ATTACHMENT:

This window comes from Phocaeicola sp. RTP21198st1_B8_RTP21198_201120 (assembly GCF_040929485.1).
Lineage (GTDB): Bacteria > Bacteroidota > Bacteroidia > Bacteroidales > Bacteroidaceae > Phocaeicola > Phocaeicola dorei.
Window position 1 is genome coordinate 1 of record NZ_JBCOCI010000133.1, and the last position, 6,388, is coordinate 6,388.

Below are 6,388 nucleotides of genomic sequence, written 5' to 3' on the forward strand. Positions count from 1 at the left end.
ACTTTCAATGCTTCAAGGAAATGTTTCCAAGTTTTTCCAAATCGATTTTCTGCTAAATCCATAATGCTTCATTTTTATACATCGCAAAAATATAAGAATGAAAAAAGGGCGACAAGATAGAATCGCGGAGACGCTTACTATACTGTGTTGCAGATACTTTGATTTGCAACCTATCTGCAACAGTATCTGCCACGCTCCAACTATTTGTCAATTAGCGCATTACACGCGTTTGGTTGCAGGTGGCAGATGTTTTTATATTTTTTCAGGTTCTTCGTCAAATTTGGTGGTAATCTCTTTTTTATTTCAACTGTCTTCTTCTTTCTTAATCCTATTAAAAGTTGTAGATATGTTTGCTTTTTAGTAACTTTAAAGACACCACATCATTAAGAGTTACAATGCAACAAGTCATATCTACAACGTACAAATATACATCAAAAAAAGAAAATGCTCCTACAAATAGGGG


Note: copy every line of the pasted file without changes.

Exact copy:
This window comes from Phocaeicola sp. RTP21198st1_B8_RTP21198_201120 (assembly GCF_040929485.1).
Lineage (GTDB): Bacteria > Bacteroidota > Bacteroidia > Bacteroidales > Bacteroidaceae > Phocaeicola > Phocaeicola dorei.
Window position 1 is genome coordinate 1 of record NZ_JBCOCI010000133.1, and the last position, 6,388, is coordinate 6,388.

Below are 6,388 nucleotides of genomic sequence, written 5' to 3' on the forward strand. Positions count from 1 at the left end.
ACTTTCAATGCTTCAAGGAAATGTTTCCAAGTTTTTCCAAATCGATTTTCTGCTAAATCCATAATGCTTCATTTTTATACATCGCAAAAATATAAGAATGAAAAAAGGGCGACAAGATAGAATCGCGGAGACGCTTACTATACTGTGTTGCAGATACTTTGATTTGCAACCTATCTGCAACAGTATCTGCCACGCTCCAACTATTTGTCAATTAGCGCATTACACGCGTTTGGTTGCAGGTGGCAGATGTTTTTATATTTTTTCAGGTTCTTCGTCAAATTTGGTGGTAATCTCTTTTTTATTTCAACTGTCTTCTTCTTTCTTAATCCTATTAAAAGTTGTAGATATGTTTGCTTTTTAGTAACTTTAAAGACACCACATCATTAAGAGTTACAATGCAACAAGTCATATCTACAACGTACAAATATACATCAAAAAAAGAAAATGCTCCTACAAATAGGGG